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Not convinced of another Commission of Inquiry in SL: HR Chief

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UN Human Rights High Commissioner Michelle Bachelet today expressed regret over the new Sri Lankan Government’s decision to withdraw from the UN Resolution 30/1 and said she was not convinced of yet another Commission of Inquiry as domestic processes have consistently failed to deliver accountability in the past.

In her oral updates and introduction to country reports of the Secretary-General and the High Commissioner at the UN Human Rights Council’s 43rd Session, Ms. Bachelet said she regretted that the new Government has announced a very different approach to the commitments previously made in the resolution.

This move risks setting back efforts to advance reconciliation, accountability and human rights. The State must work for all its people and the needs of all communities, particularly the minorities, must be acknowledged and addressed. I urge the Government to preserve and build upon the gains which have been made over the last few years. In particular, I encourage the Government to ensure the Office on Missing Persons and the Office of Reparations are provided with political and resource support. The families of missing persons from all communities deserve justice and redress,” she said.

She said Sri Lanka’s independent institutions, strengthened under the 19th Constitutional Amendment, are a key pillar in its democratic structure.

“And the space for civil society and independent media should be protected. I am therefore troubled by the recent trend towards moving civilian functions under the Ministry of Defence or retired military officers, and renewed reports of surveillance and harassment of human rights defenders, journalists and victims.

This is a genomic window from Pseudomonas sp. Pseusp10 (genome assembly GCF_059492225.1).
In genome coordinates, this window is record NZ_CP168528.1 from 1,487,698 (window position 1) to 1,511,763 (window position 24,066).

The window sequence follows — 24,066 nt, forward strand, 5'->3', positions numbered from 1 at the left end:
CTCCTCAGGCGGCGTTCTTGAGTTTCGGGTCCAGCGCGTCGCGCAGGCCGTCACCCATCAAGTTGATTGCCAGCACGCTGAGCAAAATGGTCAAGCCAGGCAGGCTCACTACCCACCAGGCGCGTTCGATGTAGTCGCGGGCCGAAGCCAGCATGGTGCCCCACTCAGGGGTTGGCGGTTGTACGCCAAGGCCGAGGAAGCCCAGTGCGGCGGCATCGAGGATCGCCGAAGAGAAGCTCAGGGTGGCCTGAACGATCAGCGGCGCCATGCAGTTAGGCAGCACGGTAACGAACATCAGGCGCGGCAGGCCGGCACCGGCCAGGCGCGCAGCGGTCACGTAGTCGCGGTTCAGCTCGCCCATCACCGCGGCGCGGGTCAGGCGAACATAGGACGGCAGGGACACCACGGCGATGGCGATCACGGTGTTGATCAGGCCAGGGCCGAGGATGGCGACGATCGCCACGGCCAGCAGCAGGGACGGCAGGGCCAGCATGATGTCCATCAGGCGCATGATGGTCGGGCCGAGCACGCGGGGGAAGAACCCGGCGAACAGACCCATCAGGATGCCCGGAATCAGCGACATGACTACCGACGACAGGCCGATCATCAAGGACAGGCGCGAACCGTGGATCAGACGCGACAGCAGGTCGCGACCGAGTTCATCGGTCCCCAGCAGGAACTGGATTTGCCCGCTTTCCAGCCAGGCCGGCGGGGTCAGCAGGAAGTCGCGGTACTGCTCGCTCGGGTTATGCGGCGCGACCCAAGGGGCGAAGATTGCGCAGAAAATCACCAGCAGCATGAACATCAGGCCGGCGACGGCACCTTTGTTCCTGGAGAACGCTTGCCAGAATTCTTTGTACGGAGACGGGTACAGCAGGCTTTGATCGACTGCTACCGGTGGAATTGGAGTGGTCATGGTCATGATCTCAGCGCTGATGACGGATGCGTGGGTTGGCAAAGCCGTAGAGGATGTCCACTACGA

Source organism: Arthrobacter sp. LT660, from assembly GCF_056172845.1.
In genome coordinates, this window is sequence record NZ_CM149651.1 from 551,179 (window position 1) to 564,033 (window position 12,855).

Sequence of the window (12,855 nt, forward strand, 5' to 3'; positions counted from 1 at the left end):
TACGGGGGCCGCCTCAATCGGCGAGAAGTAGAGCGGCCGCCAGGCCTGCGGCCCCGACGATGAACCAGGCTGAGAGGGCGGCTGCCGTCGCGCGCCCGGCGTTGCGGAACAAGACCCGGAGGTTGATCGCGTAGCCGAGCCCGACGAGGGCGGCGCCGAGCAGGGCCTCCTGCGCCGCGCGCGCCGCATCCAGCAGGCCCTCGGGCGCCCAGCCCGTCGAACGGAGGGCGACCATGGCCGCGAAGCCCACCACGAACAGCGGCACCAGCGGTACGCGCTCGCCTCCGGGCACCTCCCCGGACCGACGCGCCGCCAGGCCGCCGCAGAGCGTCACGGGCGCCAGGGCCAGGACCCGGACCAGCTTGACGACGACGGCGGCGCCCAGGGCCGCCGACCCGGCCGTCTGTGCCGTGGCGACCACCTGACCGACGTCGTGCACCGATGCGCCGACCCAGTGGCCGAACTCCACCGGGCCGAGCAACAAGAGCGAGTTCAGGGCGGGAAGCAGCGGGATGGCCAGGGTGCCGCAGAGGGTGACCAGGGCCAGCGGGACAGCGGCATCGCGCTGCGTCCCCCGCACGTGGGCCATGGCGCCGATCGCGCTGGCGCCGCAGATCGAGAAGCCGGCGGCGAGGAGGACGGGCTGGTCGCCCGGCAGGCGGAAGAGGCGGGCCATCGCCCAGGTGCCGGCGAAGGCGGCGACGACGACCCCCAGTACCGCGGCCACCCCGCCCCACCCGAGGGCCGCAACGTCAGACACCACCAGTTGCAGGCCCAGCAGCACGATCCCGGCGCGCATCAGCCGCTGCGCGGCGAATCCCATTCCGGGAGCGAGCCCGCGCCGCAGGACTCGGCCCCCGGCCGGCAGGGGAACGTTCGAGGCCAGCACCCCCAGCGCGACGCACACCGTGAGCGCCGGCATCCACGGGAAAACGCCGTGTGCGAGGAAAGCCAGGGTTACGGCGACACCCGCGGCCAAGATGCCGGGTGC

The increasing levels of hate speech, and security and policy measures appear to be discriminately and disproportionately directed against minorities, both Tamil and Muslim,” the HR High Commissioner said.

She said the fundamental problem remains that Sri Lanka has still not addressed impunity for past violations, nor undertaken the security sector reforms needed to address their drivers and enablers.  

“Systemic barriers that continue to exist within the criminal justice system remain an impediment to real justice.  
Domestic processes have consistently failed to deliver accountability in the past and I am not convinced the appointment of yet another Commission of Inquiry will advance this agenda.  

As a result, victims remain denied justice and Sri Lankans from all communities have no guarantee that past patterns of human rights violations will not recur.

I urge the Council to remain alert to this situation in terms of prevention and to explore all possible avenues for advancing accountability,” she said.

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Withdrawal from UN Resolution: AI calls for int’l accountability mechanism

Following Sri Lanka’s decision to withdraw from the UN Resolution, the Amnesty International (AI) today called on the Human Rights Council to establish an international accountability mechanism.

In a statement, the AI said an international accountability mechanism needed to ensure the victims of decades-long conflict get the justice that is owed to them.

Thyagi Ruwanpathirana, South Asia Researcher at Amnesty International, said Sri Lanka’s decision to go back on its commitments to the Human Rights Council requires a robust response by the Council, including steps towards the creation of an accountability mechanism to ensure the victims of the nearly three-decade long conflict get the justice that is owed to them. 

In a statement, the AI said the new Sri Lankan Government has said it will pursue a national effort to achieve sustainable peace through an inclusive, domestically designed and executed reconciliation and accountability process.

Sri Lanka has a long history of failed domestic accountability mechanisms. Their successive failures have bitterly disappointed victims of human rights abuses and violations, many of whom have waited years for an outcome that has failed to materialize. They need an international mechanism that is both trusted and can be effective,” Ruwanpathirana said.

“The limited but significant gains made in recent years are at risk of being rolled back, even as we see space shrinking for civil society in Sri Lanka over recent months,” she said.

The AI said it has documented several cases of harassment, intimidation and attacks on human rights organizations, media outlets and journalists in Sri Lanka in January and February 2020.

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